As I write this, I’ve found myself annoyingly humming along to Eiffel 65’s bizarre hit, I’m Blue. To set the scene for the following post, why not listen along with me?

It seems the colour that wine must be has divided opinion. Blumond – a wine brand made from a blend of prosecco and blue curaçao, as well as Gik – the world’s first bright blue wine from Bierzo in northwest Spain have both been shaking up the wine world.

Let’s start with Blumond.

Blue prosecco and wine
Turquoise bubbles

This is a 7% abv drink made from prosecco, blue curaçao and peach. It’s already on sale in China and America where apparently… it’s popular at weddings. Especially if you’ve picked blue as your colour scheme I’d imagine.

Selling at roughly £16 a pop, the company are keen to start selling it on their home turf – Italy, but have run into some bumps along the way. The critics have been raising their eyebrows, and argued that in order for it to be a ‘wine’ in Italy, it needs to be at least 10% abv. As a result Blumond may be forced to rebrand entirely as an ‘aromatised cocktail’, ‘long drink’ or ‘apéritif’ instead.

A member of Italy’s Sommelier Association, Wladimiro Gobbo was quoted as saying:

“It’s an insult to our wine tradition. It’s embarrassing. These are not wines but coloured liquids, dumb-downed hybrids.”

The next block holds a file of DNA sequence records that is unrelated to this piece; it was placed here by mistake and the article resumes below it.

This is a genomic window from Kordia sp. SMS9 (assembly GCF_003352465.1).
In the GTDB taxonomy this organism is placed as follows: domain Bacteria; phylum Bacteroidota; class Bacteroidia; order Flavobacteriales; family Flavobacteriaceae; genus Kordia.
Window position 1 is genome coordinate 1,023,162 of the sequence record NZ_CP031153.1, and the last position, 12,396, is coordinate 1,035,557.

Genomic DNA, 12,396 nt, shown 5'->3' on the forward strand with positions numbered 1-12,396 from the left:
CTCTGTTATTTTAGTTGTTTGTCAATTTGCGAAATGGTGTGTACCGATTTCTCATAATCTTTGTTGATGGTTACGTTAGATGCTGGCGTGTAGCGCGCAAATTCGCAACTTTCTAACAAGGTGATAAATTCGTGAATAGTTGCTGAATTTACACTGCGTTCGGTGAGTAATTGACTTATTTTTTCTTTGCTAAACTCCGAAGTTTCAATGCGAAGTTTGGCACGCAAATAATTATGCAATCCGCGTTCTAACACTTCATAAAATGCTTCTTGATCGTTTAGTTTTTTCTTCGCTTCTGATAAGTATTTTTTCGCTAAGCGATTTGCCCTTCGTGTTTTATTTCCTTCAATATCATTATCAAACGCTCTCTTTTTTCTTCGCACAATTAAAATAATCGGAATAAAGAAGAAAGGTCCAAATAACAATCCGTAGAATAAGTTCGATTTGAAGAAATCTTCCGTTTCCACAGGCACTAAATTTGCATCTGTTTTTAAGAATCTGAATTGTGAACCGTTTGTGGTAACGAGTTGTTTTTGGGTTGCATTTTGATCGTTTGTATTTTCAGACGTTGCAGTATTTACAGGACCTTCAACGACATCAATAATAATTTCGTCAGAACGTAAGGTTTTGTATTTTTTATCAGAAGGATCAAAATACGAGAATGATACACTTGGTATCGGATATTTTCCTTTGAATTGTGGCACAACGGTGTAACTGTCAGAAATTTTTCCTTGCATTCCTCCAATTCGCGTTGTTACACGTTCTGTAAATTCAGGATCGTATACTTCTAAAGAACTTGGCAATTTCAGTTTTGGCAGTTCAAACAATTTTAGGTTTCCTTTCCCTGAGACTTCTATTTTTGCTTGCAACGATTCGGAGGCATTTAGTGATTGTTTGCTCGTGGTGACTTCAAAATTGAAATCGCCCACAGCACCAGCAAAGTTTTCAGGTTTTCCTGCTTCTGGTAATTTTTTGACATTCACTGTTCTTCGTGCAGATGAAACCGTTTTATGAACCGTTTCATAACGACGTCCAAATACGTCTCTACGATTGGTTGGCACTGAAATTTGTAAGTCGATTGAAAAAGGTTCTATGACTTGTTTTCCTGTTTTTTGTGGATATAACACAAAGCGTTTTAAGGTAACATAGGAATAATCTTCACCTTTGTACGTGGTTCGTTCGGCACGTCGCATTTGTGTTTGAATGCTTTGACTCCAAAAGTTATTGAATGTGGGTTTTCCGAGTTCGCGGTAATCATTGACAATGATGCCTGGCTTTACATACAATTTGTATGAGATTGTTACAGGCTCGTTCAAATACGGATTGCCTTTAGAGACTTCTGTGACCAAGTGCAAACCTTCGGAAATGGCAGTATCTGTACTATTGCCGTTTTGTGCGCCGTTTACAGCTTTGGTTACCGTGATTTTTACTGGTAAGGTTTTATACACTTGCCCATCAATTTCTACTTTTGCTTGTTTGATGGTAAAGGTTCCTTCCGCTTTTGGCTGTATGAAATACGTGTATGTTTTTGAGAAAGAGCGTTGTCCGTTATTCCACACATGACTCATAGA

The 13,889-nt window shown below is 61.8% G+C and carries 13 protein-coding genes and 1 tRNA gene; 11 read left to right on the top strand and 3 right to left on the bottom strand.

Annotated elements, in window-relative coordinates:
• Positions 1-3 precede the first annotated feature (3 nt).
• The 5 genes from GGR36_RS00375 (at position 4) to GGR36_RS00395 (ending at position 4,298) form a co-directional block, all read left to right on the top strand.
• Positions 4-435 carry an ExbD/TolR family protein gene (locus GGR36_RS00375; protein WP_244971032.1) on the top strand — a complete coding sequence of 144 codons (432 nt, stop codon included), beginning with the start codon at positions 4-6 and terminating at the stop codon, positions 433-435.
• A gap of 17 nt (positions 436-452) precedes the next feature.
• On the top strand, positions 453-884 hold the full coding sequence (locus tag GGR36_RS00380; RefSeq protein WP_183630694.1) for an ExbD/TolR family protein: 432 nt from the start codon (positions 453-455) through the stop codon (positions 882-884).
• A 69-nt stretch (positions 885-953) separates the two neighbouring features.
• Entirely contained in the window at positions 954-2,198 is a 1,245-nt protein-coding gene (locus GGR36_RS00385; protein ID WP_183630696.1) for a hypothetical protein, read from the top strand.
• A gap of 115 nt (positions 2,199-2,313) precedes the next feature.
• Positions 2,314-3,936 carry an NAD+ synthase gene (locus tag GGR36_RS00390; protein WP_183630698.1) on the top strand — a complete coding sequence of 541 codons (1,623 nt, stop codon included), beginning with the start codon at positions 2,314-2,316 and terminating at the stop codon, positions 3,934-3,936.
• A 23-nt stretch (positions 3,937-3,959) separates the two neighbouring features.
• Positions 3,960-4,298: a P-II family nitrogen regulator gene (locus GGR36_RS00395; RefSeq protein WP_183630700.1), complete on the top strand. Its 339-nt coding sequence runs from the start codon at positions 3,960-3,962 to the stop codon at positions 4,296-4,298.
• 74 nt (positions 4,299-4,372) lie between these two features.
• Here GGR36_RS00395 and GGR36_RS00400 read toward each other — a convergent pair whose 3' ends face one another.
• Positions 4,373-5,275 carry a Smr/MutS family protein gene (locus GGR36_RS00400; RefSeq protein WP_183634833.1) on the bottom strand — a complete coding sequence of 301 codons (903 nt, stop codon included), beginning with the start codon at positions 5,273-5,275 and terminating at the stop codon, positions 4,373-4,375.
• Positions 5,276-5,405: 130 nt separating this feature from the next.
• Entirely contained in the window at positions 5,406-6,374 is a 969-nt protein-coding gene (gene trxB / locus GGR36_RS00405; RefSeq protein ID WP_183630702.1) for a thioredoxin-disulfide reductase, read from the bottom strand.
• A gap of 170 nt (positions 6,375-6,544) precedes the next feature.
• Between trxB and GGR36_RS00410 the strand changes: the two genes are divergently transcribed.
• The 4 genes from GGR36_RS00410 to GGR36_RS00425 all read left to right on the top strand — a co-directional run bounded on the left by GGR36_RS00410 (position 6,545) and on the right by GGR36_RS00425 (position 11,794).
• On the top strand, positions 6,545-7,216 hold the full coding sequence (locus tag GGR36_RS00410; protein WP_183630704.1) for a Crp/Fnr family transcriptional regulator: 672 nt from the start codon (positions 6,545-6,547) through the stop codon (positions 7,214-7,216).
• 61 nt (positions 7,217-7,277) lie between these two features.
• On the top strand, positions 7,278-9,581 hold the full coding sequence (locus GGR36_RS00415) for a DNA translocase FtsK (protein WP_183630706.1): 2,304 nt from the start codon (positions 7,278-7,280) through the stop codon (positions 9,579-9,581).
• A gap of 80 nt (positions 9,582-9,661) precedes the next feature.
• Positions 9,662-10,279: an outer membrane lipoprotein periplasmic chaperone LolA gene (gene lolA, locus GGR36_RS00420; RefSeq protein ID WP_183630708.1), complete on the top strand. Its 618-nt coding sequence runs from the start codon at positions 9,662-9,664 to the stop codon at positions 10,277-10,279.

So Wrong It’s Nom have reached out to ask Wladimiro about his stance on Smurf rights too. He has declined to comment.

Moving on to Gik

Blue prosecco and wine

This Spanish wine was launched in 2015 when six entrepreneurs in their 20s invented it. Apparently it took a whole two years to develop whilst they collaborated with the University of the Basque Country and Azti Tecnalia (the food research department of the Basque Government). A base wine is created from red and white grapes, then anthocyanin and indigo pigments are added to turn it blue and the wine is softened with sweeteners. It’s 11.5% (take that Wladimiro!) and the makers advise it be drunk cold.

Still, it seems that this time the Spanish authorities are not happy bunnies. Despite having successfully sold over 120,000 bottles around the world, they effectively argue that it’s the wrong colour and that there is no category for blue wine in EU legislation. Gik are being forced to re-label itself as an “other” alcoholic drink. The team have been mired with a legal dispute.

One of the founders, Taig MacCarthy explained:

“Our goal was clearly to offer something to people looking for a wine that was a bit more fun and crazy. The trouble is that we are trying to revolutionise an industry that has worked for centuries without making any change — and they control the rules of the game.”

As Ice T once wisely said, “don’t hate the playa hate the game.” I mean there’s pink wine… why not blue?